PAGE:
The analysis of various Fair Labour Standards Act exclusions at issue in different cases, in conjunction with the court's ruling pertaining to each exclusion, is a valuable exercise that should assist underwriters to craft an exclusion that accomplishes exactly what the parties intend it to accomplish. Different courts have made varied interpretations depending on the particular Fair Labour Standards Act exclusion at issue.

Court decisions

Pro-insured
Insureds have relied on SWH Corp v Select Ins Co(1) to argue that Fair Labour Standards Act exclusions are ambiguous. Despite the fact that this case is an unpublished decision and technically should not be relied on as precedent, the court did conclude that the Fair Labour Standards Act exclusion at issue was ambiguous and that state laws 'similar' to the act were not excluded. In order to comprehend fully the rationale behind the court's decision, it is helpful to examine the entire exclusion.

The SWH Fair Labour Standards Act exclusion excluded coverage for loss in connection with any claim:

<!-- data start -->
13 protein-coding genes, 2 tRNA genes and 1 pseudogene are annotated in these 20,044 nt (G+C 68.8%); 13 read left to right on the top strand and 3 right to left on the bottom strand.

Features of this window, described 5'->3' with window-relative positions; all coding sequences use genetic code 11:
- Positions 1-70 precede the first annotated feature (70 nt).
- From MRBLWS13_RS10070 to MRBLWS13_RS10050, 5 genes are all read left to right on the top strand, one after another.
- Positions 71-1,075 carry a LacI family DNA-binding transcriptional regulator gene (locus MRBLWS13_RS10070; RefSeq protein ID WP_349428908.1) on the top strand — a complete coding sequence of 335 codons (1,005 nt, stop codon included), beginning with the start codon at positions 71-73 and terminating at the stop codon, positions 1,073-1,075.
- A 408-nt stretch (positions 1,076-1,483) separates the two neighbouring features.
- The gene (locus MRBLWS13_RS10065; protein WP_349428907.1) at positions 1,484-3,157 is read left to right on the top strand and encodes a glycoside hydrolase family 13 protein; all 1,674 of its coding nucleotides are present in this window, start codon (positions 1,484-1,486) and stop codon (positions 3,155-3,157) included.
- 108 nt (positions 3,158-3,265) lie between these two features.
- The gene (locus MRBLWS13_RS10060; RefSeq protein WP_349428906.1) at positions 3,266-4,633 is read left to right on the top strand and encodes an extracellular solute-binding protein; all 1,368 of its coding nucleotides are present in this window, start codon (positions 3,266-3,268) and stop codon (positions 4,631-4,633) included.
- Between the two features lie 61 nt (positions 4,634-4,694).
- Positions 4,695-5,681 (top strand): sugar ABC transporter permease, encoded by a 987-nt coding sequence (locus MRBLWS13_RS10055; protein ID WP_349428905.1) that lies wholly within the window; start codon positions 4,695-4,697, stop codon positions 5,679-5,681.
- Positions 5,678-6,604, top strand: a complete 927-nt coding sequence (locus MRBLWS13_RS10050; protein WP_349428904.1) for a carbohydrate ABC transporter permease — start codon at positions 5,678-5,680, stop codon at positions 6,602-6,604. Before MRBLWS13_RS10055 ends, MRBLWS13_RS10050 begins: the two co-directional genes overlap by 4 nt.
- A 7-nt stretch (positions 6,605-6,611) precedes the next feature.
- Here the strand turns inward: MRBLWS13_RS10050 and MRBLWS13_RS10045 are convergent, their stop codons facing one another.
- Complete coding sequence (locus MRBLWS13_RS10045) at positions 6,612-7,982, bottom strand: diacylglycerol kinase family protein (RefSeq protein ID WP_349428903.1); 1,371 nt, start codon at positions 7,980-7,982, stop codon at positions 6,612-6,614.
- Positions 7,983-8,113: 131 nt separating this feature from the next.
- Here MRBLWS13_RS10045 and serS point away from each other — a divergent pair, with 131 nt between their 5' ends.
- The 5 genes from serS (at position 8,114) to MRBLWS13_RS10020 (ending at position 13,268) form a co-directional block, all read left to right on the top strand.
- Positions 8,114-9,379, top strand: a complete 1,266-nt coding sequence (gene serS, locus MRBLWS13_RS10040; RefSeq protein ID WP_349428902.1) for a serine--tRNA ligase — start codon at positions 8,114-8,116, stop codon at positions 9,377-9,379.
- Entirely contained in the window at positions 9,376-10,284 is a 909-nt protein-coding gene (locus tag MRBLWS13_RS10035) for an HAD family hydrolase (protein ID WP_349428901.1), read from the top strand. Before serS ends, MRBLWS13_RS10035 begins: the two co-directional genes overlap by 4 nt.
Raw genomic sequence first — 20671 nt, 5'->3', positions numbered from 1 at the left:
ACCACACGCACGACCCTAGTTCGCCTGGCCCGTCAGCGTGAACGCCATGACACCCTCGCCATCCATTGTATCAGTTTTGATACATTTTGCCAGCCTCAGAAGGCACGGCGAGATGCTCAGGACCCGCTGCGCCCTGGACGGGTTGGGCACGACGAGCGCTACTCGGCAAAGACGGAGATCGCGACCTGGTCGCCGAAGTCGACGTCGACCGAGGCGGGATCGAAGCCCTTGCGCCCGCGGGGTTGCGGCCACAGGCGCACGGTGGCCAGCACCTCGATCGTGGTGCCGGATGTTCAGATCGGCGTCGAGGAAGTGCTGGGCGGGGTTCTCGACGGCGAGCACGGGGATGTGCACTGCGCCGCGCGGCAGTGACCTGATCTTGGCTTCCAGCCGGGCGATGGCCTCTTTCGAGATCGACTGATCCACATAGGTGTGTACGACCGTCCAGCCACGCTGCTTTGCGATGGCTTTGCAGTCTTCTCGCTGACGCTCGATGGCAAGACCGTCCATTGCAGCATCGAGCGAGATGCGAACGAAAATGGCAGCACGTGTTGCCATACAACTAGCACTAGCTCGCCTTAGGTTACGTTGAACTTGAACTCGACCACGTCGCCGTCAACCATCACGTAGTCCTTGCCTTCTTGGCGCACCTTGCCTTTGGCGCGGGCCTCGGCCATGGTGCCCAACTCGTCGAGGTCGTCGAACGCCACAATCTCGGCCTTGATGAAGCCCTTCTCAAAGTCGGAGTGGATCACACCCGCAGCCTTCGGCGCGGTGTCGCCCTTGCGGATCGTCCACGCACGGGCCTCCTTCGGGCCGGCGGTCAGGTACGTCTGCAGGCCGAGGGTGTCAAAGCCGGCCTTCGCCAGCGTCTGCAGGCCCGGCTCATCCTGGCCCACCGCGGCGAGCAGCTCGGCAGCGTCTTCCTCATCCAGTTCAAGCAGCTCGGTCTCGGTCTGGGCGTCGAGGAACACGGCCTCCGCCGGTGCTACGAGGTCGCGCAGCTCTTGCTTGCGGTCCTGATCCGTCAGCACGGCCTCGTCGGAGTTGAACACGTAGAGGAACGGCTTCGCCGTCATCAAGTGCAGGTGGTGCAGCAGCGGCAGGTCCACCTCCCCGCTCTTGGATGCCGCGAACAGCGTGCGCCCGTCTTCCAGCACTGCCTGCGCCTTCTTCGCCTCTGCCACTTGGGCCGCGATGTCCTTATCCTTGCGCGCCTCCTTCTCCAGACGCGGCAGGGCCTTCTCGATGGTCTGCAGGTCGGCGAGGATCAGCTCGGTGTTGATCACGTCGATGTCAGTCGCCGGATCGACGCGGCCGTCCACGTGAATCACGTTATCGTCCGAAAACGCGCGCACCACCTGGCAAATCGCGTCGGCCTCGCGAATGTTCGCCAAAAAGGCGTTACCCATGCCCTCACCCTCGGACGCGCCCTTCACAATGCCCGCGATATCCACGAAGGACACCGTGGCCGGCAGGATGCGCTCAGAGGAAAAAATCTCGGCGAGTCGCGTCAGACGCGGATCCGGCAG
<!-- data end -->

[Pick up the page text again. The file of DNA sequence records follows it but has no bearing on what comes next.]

"for an actual or alleged violation of, responsibilities, obligations or duties imposed by (1) any law governing workers' compensation, unemployment insurance, social security, disability benefits or similar law, (2) the Fair Labor Standards Act (except the Equal Pay Act), (3) the National Labor Relations Act, (4) the Worker Adjustment and Retraining Notification Act, (5) the Consolidated Omnibus Budget Reconciliation Act of 1985, (6) the Occupational Safety and Health Act, (7) rules or regulations promulgated thereunder, amendments thereto or similar provisions of any federal, state or local statutory law or common law, (8) the Employee Retirement Income Security Act of 1974 or (9) any common law applicable to fiduciaries of any pension, profit sharing, health and welfare or other employee benefit plan or trust established or maintained for the purpose of providing Benefits to employees of the Insured Company; however, this exclusion shall not apply to any Employment Claim for any actual or alleged Regulatory Treatment". (Emphasis added)